Last Will & Testament

What is a Will and why do I need one?

A will is a legal document that leaves instructions about what you want done with everything you own at your death. Everything you own at your death is called the estate. A will gives you some control over what will happen to what you own. By having a will, you can make sure that the things you own go to the people you want to have them. A will can be useful for your loved ones as there is little uncertainty about your exact wishes while you were alive.  Also, when a will is present, it can often help with a sense of closure and duty in that the distribution of a deceased person's estate is done in accordance with his or her final wishes.  Since the deceased person is not around to explain what he or she meant, the instructions contained in a will need to be clear.  To make a will you will need to be an adult at law (which means generally, you must be 19 or over to make a legal will).  You will also need to be mentally capable of managing your own affairs. If someone tricks you into making a will or undue pressure or influence is present when you make your will, the will can be held to be invalid and unenforceable.  When drafting your will, you should be alone with the lawyer at Open Door Law Corporation so that a determination can be made to your actual wishes and to ensure that there is no outside forces overwhelming your decision.  To make a valid will in BC certain formalities need to be present.  These include making the will in writing, signing the will at the end and ensuring that two witnesses are present who put their signature on the will too. There are other formalities which should be observed. 

Do you need to make a new will if you marry?

If you marry after making a will, your will becomes invalid, unless it says you made it in contemplation of getting married. Also, if you divorce after making a will, the parts that relate to your ex-spouse may no longer be valid. You should therefore check your will from time to time to see if it needs updating.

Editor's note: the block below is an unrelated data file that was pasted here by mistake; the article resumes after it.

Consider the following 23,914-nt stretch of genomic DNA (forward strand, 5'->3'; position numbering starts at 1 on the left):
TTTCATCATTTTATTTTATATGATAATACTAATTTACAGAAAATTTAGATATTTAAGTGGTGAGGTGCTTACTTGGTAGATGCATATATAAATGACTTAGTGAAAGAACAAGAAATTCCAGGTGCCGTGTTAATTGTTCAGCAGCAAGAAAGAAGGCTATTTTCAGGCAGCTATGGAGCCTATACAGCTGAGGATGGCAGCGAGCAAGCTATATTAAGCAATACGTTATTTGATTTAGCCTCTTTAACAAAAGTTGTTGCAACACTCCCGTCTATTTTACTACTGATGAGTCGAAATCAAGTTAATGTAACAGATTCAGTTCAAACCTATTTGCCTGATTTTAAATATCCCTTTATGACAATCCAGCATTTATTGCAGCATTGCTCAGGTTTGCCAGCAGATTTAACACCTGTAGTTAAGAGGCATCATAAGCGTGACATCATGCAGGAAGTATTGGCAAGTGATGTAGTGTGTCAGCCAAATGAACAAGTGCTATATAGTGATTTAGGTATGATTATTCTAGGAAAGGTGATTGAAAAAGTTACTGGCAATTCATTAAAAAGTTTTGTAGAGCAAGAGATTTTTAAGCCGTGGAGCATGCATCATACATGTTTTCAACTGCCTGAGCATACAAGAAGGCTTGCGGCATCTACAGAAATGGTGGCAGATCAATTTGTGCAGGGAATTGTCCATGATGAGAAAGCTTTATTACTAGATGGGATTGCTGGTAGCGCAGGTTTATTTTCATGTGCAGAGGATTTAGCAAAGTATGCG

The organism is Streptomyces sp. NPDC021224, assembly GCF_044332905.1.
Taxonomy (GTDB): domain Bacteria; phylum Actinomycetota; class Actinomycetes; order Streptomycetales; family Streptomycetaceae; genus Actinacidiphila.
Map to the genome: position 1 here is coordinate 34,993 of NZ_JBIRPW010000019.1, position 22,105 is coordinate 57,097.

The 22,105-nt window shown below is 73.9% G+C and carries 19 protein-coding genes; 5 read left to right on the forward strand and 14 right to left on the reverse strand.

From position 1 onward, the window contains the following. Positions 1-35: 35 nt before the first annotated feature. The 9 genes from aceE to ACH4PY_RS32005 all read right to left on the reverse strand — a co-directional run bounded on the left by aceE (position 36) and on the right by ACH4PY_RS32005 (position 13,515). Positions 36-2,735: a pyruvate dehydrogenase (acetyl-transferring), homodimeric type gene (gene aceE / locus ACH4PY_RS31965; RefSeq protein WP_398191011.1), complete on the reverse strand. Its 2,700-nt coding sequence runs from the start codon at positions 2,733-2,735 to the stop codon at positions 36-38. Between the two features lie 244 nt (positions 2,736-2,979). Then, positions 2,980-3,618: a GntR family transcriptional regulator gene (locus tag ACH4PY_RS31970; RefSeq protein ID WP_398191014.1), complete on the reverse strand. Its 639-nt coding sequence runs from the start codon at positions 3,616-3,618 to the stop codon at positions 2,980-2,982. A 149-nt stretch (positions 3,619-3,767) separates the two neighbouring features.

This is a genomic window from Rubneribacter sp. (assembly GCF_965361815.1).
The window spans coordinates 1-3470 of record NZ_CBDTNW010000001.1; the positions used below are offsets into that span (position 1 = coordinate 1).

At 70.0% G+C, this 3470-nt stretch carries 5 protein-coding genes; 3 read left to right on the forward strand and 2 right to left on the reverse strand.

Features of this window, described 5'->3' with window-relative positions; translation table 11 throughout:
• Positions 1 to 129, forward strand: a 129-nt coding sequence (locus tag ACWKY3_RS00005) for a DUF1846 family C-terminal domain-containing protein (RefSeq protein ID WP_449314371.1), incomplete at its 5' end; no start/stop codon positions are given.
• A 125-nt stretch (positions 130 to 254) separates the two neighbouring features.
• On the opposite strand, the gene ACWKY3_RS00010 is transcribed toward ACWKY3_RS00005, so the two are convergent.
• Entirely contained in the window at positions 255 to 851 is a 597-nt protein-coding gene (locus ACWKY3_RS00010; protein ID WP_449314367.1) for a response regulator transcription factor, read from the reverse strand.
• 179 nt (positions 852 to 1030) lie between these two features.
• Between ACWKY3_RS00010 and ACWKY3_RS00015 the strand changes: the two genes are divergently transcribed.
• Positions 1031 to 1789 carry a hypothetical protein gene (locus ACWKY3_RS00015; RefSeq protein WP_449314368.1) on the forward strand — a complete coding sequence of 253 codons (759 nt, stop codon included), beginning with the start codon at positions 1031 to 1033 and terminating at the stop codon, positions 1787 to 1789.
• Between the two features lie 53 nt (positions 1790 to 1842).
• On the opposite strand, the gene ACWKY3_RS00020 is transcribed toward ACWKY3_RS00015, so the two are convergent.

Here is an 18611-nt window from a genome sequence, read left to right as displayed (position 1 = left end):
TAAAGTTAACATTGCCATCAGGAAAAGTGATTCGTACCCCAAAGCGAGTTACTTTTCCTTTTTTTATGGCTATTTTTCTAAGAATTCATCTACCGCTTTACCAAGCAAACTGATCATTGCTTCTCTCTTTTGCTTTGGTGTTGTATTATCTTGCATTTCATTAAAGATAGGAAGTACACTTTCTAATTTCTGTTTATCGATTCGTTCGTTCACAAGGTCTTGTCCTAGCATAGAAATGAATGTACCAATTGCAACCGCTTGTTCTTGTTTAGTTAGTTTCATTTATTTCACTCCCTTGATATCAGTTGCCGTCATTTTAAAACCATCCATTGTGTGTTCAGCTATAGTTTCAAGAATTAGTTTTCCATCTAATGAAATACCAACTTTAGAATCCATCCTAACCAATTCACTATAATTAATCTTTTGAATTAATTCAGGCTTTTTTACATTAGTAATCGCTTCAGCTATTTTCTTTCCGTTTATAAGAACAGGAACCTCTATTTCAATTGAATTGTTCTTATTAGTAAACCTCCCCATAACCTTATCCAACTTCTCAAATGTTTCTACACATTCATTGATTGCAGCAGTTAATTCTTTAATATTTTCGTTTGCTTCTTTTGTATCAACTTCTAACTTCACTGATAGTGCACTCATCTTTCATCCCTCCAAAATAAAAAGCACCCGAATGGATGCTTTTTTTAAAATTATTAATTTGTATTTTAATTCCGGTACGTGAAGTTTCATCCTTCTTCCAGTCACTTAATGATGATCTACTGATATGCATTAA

What does the executor do?

The executor applies to the court to "probate" the will. Probate is a procedure to prove the will is valid and establish your right to act as executor. In general, the executor takes control of the estate, notifies creditors and everyone legally entitled to know about the death (in case they want to challenge the will), ensures that valuables are safely stored and proper home and other insurance is still in effect, pays the bills, manages any trust funds, distributes the bequests and files a terminal tax return.

Acting as executor can be time consuming, and you can be personally sued if you do not administer the estate properly. If you are named as executor, we can help you with all the steps required. The legal fees are usually paid from the estate.

What happens if there is no will?

If a person dies without a will, the Estate Administration Act dictates who inherits. If the deceased leaves behind a spouse only, the spouse will inherit everything. If the deceased leaves behind children, generally his or her spouse will get the first $65,000 of the estate and can live in the family home for life. Then, if there is only one child, the balance will be divided equally between the spouse and child. If there is more than one child, the spouse will get one third of the balance and the children will share the remainder. There may also be some unfavourable tax consequences if there is no will.

What does Estate & Personal Planning involve?

A will is only one part of establishing the best plan for your needs. We can assist with arranging the ownership of your assets, setting up trusts, arranging life insurance, preparing powers of attorney, reorganizing corporate structures and establishing other ways to best preserve your assets for those you want to benefit.

If you would like to have a last will and testament prepared and or any other estate planning documentation, you may complete our online questionnaire which will enable us to access the scope of work for the will or you may contact Open Door Law Corporation @ 604-689-3667 to book an appointment and to discuss your situation. 

Click here for a Power of Attorney Questionnaire.


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